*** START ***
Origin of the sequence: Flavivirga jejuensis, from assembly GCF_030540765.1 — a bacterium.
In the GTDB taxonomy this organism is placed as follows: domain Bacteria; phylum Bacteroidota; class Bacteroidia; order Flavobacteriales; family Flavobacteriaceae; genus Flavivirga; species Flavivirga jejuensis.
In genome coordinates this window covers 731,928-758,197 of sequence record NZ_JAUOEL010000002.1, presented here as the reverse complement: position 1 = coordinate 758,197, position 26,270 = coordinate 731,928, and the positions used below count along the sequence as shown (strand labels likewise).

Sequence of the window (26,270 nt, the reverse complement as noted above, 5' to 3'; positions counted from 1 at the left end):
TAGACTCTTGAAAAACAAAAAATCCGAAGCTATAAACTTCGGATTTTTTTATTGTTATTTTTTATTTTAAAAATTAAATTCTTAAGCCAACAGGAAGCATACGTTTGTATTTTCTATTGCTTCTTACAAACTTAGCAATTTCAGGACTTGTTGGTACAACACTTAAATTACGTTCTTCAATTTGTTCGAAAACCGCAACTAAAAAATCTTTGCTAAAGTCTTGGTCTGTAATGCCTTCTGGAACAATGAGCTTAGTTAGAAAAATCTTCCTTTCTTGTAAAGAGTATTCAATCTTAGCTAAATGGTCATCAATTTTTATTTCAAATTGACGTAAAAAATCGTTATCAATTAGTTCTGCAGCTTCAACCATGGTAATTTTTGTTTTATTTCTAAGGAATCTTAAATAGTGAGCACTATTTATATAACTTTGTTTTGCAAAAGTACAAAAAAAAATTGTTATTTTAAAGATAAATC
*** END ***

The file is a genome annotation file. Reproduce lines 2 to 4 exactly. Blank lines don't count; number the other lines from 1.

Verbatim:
In the GTDB taxonomy this organism is placed as follows: domain Bacteria; phylum Bacteroidota; class Bacteroidia; order Flavobacteriales; family Flavobacteriaceae; genus Flavivirga; species Flavivirga jejuensis.
In genome coordinates this window covers 731,928-758,197 of sequence record NZ_JAUOEL010000002.1, presented here as the reverse complement: position 1 = coordinate 758,197, position 26,270 = coordinate 731,928, and the positions used below count along the sequence as shown (strand labels likewise).

Sequence of the window (26,270 nt, the reverse complement as noted above, 5' to 3'; positions counted from 1 at the left end):